Wednesday, March 15, 2023

The 1848 Abraham B. Skillman House - 51 Horatio Street

51 Horatio (left) was designed as a mirror-image of its neighbor.  The addition of the fourth floor is evidenced by the change of brick color.  

In 1847 Magdelena Gray, the wife of attorney Farley Gray, purchased land from Jane Gahn on the north side of Horatio Street between Greenwich and Hudson Streets.  The well-to-do Grays lived in an elegant home nearby on Clinton Place (today's West 8th Street).  They erected a row of three-story, brick-faced homes on the plots.  By reducing the width of the houses to just 16 feet, the Grays were able to squeeze five rather than the more expected four homes on the 80-foot parcel.  

Their builder tackled the problem of their narrow proportions by designing four as mirror-images.  Above the side-by-side stoops, each of the entranceways received one sidelight, so that taken together each pair simulates the appearance of a normal Greek Revival double-doored entrance.  His inventive design went further with the parlor floor windows, the sidelights of which echo the entrances, and in the c0ntinuous, hefty brownstone bandcourse that runs between the first and second floors along the row.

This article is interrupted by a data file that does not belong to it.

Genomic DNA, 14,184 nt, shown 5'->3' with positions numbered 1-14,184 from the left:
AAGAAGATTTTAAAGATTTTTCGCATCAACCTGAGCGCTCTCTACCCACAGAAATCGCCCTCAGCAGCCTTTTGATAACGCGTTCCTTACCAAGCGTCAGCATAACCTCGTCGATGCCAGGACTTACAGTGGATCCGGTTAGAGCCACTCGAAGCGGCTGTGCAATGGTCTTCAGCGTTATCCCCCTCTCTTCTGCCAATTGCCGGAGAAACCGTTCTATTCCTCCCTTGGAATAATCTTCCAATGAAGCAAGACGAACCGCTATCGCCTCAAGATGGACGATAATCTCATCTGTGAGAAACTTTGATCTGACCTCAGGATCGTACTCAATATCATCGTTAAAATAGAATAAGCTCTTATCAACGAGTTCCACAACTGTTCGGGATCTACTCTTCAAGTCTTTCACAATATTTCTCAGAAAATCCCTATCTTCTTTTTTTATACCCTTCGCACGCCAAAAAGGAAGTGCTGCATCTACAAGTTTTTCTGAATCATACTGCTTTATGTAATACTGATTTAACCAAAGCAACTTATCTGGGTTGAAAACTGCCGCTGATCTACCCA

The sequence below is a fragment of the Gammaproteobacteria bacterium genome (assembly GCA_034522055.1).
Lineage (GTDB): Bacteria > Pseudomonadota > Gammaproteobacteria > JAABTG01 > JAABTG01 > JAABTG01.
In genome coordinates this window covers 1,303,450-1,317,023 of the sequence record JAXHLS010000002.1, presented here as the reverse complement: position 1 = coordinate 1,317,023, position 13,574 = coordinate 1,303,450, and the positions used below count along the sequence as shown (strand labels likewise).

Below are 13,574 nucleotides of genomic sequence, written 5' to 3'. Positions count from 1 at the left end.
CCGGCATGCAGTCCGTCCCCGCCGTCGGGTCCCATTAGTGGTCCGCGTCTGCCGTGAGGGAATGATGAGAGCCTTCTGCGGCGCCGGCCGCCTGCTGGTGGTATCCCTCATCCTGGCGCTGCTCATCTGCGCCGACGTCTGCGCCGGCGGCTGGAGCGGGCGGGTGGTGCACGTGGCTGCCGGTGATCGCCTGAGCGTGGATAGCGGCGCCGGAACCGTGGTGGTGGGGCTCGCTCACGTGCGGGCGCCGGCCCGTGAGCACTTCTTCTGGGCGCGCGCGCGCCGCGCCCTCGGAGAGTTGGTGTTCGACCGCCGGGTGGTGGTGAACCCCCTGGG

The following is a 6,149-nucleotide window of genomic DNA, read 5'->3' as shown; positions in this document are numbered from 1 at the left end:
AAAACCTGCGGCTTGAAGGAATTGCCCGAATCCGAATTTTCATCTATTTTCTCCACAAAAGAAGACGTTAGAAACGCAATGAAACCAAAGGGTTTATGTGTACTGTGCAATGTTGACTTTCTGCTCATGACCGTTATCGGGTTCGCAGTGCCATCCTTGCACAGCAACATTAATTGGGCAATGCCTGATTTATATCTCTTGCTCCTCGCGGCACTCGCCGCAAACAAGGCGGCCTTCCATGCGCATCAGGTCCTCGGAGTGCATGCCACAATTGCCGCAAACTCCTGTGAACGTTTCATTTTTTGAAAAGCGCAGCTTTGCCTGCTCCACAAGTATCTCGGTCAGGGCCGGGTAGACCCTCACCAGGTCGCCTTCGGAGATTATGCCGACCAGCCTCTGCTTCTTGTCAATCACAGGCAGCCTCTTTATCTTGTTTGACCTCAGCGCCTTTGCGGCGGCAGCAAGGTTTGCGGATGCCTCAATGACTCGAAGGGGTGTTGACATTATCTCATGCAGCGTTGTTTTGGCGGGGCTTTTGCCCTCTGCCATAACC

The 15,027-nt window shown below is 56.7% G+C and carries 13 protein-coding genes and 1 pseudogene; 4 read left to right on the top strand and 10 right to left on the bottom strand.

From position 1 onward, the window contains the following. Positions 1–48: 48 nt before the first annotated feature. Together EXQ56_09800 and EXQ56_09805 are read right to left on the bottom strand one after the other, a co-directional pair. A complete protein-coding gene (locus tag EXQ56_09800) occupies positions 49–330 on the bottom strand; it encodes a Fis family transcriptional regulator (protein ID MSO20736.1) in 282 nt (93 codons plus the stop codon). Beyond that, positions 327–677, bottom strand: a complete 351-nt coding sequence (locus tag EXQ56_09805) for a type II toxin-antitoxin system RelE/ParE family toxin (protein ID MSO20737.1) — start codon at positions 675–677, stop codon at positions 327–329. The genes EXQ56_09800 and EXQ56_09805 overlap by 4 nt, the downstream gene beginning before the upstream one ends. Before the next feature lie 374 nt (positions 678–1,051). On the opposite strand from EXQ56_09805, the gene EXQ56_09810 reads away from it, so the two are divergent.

No. 51 Horatio Street became home to the Abraham B. Skillman family.  Skillman was born in New York City on January 8, 1806 and was in the hardware business with his brothers.  He and his wife, the former Catharine Heroy had four children, Martha B., Isaac Brower, George Augustus, and James Henry.

By 1855 the Skillmans were taking in a boarder, Madame Buckingham.  The title reflected her profession as a society dressmaker.  Madame Buckingham's shop was at 505 Broadway.  

In April 1856 both 49 and 51 Horatio Street were offered for sale.  The ad touted their "modern improvements," which most likely included running water and gas lighting.  Madame Buckingham was still living at the address in October that year when she advertised for dressmakers and apprentices, noting "none but those fully competent need apply."

The new owners apparently operated 51 Horatio Street as a boarding house.  It became home to professionals like William E. Berrien, a builder, and accountant John Alwaise in 1859.  The following year the Laboyteaux family took rooms.  Joseph and William H. Laboyteaux were both clerks, while Peter was in the shoe business.